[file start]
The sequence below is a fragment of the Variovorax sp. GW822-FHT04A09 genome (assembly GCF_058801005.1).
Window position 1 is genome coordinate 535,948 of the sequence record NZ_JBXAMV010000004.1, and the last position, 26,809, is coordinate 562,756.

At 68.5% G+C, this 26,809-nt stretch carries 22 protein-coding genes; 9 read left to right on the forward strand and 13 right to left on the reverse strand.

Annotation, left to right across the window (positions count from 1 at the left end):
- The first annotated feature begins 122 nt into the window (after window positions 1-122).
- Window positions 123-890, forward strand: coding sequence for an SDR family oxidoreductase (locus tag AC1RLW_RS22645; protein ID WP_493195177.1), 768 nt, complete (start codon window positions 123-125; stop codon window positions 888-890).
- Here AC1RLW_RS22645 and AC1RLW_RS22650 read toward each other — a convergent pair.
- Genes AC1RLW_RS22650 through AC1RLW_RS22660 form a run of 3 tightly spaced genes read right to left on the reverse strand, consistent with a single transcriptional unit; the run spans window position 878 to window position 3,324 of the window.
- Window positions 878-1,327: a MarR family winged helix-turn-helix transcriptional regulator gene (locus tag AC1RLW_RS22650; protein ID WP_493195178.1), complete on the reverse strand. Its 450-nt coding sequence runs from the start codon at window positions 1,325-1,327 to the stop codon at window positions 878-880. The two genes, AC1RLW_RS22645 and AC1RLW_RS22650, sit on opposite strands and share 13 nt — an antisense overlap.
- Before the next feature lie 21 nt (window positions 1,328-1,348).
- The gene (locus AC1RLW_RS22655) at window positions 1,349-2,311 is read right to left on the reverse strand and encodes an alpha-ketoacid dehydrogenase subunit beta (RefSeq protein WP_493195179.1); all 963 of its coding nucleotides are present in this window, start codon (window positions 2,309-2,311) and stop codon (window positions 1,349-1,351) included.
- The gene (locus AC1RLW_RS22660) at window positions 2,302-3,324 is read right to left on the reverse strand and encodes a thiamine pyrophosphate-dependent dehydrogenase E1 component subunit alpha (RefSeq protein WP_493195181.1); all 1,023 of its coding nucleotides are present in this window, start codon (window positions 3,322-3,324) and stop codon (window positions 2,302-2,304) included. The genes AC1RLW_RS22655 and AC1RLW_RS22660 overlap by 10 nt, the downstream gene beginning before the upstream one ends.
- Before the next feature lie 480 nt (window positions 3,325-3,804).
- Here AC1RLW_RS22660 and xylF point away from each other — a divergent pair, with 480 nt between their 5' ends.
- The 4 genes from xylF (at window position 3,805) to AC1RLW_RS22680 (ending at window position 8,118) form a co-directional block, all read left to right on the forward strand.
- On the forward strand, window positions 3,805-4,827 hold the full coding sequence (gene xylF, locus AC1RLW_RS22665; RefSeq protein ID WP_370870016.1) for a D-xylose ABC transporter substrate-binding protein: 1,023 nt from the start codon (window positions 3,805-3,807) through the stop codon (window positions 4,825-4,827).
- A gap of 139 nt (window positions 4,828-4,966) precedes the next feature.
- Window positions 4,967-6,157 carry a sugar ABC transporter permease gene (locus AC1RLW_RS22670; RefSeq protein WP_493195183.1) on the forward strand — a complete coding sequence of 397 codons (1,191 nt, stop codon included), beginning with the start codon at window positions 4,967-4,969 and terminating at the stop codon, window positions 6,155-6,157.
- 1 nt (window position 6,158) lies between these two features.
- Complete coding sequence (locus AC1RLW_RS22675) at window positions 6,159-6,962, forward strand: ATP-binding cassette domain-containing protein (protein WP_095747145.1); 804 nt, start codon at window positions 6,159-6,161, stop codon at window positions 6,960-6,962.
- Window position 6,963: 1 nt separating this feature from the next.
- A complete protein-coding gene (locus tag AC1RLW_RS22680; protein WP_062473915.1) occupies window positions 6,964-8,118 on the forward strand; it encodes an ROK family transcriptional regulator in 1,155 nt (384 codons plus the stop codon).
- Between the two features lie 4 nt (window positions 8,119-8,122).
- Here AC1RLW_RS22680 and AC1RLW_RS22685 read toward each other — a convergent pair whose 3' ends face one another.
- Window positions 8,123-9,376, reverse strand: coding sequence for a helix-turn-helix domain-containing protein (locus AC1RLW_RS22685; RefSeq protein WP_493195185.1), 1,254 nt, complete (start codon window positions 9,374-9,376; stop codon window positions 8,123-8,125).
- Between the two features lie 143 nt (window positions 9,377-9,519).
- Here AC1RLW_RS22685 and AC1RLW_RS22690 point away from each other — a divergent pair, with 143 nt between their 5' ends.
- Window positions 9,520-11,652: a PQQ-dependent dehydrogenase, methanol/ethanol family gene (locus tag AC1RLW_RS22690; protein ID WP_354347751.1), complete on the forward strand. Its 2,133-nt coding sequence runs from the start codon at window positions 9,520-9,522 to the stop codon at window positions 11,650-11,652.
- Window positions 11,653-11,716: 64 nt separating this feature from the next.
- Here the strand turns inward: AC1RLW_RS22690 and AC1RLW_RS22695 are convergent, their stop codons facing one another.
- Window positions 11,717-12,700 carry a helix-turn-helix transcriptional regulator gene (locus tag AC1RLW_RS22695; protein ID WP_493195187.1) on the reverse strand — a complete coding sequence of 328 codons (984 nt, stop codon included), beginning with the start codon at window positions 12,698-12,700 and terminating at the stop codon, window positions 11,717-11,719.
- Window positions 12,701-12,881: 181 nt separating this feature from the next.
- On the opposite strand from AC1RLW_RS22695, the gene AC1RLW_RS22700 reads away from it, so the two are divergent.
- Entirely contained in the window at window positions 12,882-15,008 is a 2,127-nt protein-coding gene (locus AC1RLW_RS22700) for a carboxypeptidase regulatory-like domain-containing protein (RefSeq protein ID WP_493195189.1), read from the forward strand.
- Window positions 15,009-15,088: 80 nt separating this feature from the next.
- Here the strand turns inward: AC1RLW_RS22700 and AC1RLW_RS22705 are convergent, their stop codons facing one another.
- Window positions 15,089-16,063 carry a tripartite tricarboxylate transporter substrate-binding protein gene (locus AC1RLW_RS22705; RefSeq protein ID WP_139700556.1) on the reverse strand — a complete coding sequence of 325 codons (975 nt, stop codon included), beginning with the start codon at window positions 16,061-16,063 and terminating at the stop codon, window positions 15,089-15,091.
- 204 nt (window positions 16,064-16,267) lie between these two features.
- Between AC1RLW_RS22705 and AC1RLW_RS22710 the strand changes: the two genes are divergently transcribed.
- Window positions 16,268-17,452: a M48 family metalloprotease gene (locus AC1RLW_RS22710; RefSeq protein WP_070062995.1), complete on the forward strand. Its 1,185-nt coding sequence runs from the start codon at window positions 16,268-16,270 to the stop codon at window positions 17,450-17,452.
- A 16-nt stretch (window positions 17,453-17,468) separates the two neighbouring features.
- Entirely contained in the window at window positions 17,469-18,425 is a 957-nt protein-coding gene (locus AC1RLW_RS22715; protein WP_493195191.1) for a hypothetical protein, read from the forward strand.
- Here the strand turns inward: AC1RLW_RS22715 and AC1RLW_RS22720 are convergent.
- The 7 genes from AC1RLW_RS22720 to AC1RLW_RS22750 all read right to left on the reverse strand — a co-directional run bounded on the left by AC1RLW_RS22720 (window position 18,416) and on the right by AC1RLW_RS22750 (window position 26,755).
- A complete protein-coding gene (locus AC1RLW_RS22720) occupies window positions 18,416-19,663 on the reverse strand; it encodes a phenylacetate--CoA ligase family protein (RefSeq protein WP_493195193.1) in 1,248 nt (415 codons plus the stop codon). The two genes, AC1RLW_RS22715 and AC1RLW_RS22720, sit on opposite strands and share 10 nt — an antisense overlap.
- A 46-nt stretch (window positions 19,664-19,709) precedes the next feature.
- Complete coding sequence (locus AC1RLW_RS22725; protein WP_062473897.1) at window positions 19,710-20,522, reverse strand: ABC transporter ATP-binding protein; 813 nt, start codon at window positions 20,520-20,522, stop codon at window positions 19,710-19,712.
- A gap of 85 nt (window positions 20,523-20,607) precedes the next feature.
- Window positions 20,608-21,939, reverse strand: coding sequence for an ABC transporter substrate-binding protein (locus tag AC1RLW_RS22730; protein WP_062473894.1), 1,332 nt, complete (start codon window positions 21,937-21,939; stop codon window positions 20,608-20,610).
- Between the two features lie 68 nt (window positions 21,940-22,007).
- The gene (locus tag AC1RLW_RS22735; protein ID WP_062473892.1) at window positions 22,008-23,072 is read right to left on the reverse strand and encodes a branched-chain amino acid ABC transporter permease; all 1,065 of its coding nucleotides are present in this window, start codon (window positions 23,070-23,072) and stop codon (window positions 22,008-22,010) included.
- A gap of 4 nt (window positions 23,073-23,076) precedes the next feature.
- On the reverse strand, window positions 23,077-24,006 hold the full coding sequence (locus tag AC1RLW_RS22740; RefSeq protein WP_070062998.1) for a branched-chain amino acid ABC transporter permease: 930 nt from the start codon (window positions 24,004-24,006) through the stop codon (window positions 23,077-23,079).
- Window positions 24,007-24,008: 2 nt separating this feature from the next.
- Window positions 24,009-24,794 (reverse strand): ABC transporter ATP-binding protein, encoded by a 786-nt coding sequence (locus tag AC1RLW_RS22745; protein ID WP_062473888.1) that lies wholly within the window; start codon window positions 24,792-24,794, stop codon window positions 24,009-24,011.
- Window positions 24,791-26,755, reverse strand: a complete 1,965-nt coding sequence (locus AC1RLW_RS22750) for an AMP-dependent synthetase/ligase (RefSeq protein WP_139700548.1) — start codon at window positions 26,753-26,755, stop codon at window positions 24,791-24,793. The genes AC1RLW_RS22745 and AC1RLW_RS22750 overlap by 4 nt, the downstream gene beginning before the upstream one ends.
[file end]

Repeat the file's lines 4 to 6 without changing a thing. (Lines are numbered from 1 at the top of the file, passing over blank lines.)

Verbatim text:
Annotation, left to right across the window (positions count from 1 at the left end):
- The first annotated feature begins 122 nt into the window (after window positions 1-122).
- Window positions 123-890, forward strand: coding sequence for an SDR family oxidoreductase (locus tag AC1RLW_RS22645; protein ID WP_493195177.1), 768 nt, complete (start codon window positions 123-125; stop codon window positions 888-890).